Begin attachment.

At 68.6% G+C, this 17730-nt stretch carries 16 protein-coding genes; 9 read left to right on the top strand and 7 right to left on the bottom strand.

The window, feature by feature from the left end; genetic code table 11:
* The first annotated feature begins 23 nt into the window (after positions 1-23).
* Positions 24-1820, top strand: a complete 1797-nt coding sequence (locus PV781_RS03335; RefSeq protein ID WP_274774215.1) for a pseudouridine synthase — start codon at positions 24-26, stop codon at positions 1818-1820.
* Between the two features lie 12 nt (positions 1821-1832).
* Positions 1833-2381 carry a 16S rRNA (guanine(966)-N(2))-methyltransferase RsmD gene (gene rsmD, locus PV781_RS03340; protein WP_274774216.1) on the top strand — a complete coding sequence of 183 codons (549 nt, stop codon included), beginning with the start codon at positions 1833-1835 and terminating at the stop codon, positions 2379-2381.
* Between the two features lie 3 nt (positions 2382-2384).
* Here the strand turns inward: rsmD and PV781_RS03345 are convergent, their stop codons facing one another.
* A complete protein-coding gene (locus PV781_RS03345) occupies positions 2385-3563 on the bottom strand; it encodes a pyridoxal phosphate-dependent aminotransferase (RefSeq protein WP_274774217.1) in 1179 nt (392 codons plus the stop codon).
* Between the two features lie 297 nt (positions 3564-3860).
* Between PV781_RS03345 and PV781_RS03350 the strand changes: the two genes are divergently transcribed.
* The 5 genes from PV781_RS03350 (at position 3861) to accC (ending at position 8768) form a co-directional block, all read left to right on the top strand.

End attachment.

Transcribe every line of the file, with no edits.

At 68.6% G+C, this 17730-nt stretch carries 16 protein-coding genes; 9 read left to right on the top strand and 7 right to left on the bottom strand.

The window, feature by feature from the left end; genetic code table 11:
* The first annotated feature begins 23 nt into the window (after positions 1-23).
* Positions 24-1820, top strand: a complete 1797-nt coding sequence (locus PV781_RS03335; RefSeq protein ID WP_274774215.1) for a pseudouridine synthase — start codon at positions 24-26, stop codon at positions 1818-1820.
* Between the two features lie 12 nt (positions 1821-1832).
* Positions 1833-2381 carry a 16S rRNA (guanine(966)-N(2))-methyltransferase RsmD gene (gene rsmD, locus PV781_RS03340; protein WP_274774216.1) on the top strand — a complete coding sequence of 183 codons (549 nt, stop codon included), beginning with the start codon at positions 1833-1835 and terminating at the stop codon, positions 2379-2381.
* Between the two features lie 3 nt (positions 2382-2384).
* Here the strand turns inward: rsmD and PV781_RS03345 are convergent, their stop codons facing one another.
* A complete protein-coding gene (locus PV781_RS03345) occupies positions 2385-3563 on the bottom strand; it encodes a pyridoxal phosphate-dependent aminotransferase (RefSeq protein WP_274774217.1) in 1179 nt (392 codons plus the stop codon).
* Between the two features lie 297 nt (positions 3564-3860).
* Between PV781_RS03345 and PV781_RS03350 the strand changes: the two genes are divergently transcribed.
* The 5 genes from PV781_RS03350 (at position 3861) to accC (ending at position 8768) form a co-directional block, all read left to right on the top strand.